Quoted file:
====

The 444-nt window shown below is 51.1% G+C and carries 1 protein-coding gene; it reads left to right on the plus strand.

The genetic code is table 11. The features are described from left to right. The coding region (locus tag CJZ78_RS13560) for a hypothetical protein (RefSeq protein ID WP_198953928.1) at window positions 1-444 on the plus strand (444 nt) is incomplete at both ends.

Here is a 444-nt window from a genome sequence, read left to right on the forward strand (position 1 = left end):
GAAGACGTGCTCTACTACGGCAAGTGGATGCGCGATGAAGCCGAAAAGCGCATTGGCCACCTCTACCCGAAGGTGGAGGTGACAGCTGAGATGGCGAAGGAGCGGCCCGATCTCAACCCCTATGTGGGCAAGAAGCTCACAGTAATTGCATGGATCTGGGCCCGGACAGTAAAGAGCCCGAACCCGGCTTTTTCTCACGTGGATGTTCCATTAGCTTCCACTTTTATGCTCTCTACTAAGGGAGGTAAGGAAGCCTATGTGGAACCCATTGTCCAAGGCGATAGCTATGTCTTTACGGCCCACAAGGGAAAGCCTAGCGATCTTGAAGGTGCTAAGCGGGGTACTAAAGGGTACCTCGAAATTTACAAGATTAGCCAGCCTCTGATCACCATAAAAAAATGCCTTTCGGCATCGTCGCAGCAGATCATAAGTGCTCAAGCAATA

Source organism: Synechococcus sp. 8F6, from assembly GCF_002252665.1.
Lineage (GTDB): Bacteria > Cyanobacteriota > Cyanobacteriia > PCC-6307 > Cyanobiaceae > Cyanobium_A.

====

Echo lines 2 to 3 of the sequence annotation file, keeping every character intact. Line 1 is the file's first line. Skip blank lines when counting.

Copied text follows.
The genetic code is table 11. The features are described from left to right. The coding region (locus tag CJZ78_RS13560) for a hypothetical protein (RefSeq protein ID WP_198953928.1) at window positions 1-444 on the plus strand (444 nt) is incomplete at both ends.

Here is a 444-nt window from a genome sequence, read left to right on the forward strand (position 1 = left end):